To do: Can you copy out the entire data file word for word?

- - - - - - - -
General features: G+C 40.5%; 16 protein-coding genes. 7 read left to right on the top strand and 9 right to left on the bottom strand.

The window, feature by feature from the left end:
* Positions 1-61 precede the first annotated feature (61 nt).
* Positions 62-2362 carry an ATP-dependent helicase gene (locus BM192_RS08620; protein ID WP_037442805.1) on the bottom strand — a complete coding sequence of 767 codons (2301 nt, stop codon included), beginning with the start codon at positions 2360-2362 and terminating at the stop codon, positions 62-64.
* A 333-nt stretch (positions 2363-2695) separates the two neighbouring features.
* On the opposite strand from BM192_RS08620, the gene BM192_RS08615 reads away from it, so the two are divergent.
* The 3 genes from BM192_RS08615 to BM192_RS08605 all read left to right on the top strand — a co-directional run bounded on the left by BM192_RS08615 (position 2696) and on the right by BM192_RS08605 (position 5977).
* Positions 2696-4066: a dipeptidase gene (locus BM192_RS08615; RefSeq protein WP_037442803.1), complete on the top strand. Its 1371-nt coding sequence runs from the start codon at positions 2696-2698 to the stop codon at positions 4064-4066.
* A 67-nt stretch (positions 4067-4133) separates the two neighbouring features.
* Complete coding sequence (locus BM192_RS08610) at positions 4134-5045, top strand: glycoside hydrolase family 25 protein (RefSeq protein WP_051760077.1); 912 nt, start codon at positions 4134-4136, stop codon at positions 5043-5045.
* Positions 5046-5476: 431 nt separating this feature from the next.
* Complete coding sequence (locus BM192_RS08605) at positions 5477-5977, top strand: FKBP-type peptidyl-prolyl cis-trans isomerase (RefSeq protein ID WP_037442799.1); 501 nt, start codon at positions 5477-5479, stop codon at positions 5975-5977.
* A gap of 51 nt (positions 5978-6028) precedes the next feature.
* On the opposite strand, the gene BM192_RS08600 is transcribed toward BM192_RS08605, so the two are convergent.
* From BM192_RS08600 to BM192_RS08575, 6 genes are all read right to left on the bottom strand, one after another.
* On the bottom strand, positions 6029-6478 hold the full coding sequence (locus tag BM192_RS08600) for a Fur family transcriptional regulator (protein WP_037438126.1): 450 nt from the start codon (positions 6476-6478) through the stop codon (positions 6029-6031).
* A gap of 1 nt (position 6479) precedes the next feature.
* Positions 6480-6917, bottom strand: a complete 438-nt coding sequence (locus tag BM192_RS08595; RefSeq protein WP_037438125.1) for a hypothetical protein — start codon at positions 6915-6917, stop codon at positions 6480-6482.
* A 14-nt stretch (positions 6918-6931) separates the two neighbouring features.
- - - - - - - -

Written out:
General features: G+C 40.5%; 16 protein-coding genes. 7 read left to right on the top strand and 9 right to left on the bottom strand.

The window, feature by feature from the left end:
* Positions 1-61 precede the first annotated feature (61 nt).
* Positions 62-2362 carry an ATP-dependent helicase gene (locus BM192_RS08620; protein ID WP_037442805.1) on the bottom strand — a complete coding sequence of 767 codons (2301 nt, stop codon included), beginning with the start codon at positions 2360-2362 and terminating at the stop codon, positions 62-64.
* A 333-nt stretch (positions 2363-2695) separates the two neighbouring features.
* On the opposite strand from BM192_RS08620, the gene BM192_RS08615 reads away from it, so the two are divergent.
* The 3 genes from BM192_RS08615 to BM192_RS08605 all read left to right on the top strand — a co-directional run bounded on the left by BM192_RS08615 (position 2696) and on the right by BM192_RS08605 (position 5977).
* Positions 2696-4066: a dipeptidase gene (locus BM192_RS08615; RefSeq protein WP_037442803.1), complete on the top strand. Its 1371-nt coding sequence runs from the start codon at positions 2696-2698 to the stop codon at positions 4064-4066.
* A 67-nt stretch (positions 4067-4133) separates the two neighbouring features.
* Complete coding sequence (locus BM192_RS08610) at positions 4134-5045, top strand: glycoside hydrolase family 25 protein (RefSeq protein WP_051760077.1); 912 nt, start codon at positions 4134-4136, stop codon at positions 5043-5045.
* Positions 5046-5476: 431 nt separating this feature from the next.
* Complete coding sequence (locus BM192_RS08605) at positions 5477-5977, top strand: FKBP-type peptidyl-prolyl cis-trans isomerase (RefSeq protein ID WP_037442799.1); 501 nt, start codon at positions 5477-5479, stop codon at positions 5975-5977.
* A gap of 51 nt (positions 5978-6028) precedes the next feature.
* On the opposite strand, the gene BM192_RS08600 is transcribed toward BM192_RS08605, so the two are convergent.
* From BM192_RS08600 to BM192_RS08575, 6 genes are all read right to left on the bottom strand, one after another.
* On the bottom strand, positions 6029-6478 hold the full coding sequence (locus tag BM192_RS08600) for a Fur family transcriptional regulator (protein WP_037438126.1): 450 nt from the start codon (positions 6476-6478) through the stop codon (positions 6029-6031).
* A gap of 1 nt (position 6479) precedes the next feature.
* Positions 6480-6917, bottom strand: a complete 438-nt coding sequence (locus tag BM192_RS08595; RefSeq protein WP_037438125.1) for a hypothetical protein — start codon at positions 6915-6917, stop codon at positions 6480-6482.
* A 14-nt stretch (positions 6918-6931) separates the two neighbouring features.